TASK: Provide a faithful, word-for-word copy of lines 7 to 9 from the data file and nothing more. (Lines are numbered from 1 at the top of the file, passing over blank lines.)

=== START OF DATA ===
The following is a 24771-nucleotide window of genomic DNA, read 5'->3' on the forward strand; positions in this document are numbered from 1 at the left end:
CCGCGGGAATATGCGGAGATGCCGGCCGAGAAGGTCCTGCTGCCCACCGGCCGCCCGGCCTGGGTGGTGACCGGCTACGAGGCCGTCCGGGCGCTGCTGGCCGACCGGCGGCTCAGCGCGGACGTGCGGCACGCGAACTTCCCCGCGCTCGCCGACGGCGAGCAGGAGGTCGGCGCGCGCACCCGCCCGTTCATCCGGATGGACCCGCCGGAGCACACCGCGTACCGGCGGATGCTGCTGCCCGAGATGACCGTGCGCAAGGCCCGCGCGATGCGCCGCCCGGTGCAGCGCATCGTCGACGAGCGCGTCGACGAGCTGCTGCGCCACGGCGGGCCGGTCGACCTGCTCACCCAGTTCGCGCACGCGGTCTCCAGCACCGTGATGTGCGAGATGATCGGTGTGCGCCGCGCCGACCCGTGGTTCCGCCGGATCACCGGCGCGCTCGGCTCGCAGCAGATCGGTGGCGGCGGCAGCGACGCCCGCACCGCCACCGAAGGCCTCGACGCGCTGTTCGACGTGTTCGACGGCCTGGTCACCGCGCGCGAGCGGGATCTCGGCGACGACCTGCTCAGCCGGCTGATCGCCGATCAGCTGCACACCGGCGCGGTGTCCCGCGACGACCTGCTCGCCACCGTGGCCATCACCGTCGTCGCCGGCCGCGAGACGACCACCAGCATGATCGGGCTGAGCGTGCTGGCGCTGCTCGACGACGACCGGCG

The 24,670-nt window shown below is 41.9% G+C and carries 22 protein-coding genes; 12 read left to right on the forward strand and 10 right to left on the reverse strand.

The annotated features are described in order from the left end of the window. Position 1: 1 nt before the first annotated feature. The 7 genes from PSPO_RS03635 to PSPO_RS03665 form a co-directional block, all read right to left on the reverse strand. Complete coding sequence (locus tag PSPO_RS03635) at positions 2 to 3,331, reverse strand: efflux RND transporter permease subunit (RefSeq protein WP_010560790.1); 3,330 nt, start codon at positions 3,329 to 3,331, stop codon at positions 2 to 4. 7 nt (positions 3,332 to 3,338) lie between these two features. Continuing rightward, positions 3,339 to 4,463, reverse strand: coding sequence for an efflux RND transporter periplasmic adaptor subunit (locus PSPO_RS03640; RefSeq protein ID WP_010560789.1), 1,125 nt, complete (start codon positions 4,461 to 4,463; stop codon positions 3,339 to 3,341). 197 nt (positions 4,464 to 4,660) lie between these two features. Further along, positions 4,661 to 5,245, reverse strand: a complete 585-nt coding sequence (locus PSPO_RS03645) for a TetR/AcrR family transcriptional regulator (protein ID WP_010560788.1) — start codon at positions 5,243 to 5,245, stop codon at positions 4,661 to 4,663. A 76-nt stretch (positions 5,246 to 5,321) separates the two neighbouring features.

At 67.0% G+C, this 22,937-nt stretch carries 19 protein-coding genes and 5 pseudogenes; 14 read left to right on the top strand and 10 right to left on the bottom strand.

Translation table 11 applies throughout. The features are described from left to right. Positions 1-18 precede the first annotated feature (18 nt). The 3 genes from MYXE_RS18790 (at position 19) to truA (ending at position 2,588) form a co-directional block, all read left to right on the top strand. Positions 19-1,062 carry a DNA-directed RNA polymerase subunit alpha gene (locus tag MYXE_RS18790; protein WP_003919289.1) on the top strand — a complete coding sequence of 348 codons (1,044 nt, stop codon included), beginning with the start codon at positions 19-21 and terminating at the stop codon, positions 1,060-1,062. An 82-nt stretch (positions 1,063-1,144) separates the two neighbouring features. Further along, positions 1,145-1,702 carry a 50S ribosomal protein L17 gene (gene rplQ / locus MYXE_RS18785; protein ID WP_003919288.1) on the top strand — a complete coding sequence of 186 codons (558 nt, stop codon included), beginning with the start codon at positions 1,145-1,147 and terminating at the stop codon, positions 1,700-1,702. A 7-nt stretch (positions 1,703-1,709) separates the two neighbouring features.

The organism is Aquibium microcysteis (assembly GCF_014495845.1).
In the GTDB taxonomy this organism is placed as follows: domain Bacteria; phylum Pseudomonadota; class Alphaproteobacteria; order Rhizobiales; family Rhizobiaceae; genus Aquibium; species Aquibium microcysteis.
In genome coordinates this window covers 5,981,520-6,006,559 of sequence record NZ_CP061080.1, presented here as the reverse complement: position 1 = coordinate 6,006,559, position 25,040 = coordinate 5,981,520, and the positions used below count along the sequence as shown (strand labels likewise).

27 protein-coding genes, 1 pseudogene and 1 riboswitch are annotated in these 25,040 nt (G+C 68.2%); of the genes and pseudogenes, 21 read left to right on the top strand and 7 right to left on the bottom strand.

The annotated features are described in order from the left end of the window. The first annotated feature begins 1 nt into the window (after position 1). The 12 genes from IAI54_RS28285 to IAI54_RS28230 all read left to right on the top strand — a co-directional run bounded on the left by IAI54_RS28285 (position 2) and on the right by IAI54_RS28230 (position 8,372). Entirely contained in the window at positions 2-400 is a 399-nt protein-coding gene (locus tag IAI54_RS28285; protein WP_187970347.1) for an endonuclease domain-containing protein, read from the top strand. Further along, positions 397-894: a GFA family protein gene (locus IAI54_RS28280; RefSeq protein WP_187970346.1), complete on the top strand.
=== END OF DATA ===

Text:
The organism is Aquibium microcysteis (assembly GCF_014495845.1).
In the GTDB taxonomy this organism is placed as follows: domain Bacteria; phylum Pseudomonadota; class Alphaproteobacteria; order Rhizobiales; family Rhizobiaceae; genus Aquibium; species Aquibium microcysteis.
In genome coordinates this window covers 5,981,520-6,006,559 of sequence record NZ_CP061080.1, presented here as the reverse complement: position 1 = coordinate 6,006,559, position 25,040 = coordinate 5,981,520, and the positions used below count along the sequence as shown (strand labels likewise).